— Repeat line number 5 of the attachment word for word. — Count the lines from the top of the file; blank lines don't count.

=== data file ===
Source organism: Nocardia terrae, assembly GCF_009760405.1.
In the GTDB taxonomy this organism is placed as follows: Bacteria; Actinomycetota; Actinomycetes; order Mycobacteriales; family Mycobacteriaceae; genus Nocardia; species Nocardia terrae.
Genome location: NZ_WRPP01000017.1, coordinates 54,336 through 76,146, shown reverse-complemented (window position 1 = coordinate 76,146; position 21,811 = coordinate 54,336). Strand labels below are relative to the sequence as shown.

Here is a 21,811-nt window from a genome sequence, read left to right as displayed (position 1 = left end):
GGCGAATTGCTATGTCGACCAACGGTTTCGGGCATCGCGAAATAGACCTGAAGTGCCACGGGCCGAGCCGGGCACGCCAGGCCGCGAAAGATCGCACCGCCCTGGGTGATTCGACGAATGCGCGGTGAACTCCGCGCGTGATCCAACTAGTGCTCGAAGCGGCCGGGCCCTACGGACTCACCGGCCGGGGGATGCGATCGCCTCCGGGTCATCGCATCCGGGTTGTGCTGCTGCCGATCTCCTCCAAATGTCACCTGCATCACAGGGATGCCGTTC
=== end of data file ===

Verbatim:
GGCGAATTGCTATGTCGACCAACGGTTTCGGGCATCGCGAAATAGACCTGAAGTGCCACGGGCCGAGCCGGGCACGCCAGGCCGCGAAAGATCGCACCGCCCTGGGTGATTCGACGAATGCGCGGTGAACTCCGCGCGTGATCCAACTAGTGCTCGAAGCGGCCGGGCCCTACGGACTCACCGGCCGGGGGATGCGATCGCCTCCGGGTCATCGCATCCGGGTTGTGCTGCTGCCGATCTCCTCCAAATGTCACCTGCATCACAGGGATGCCGTTC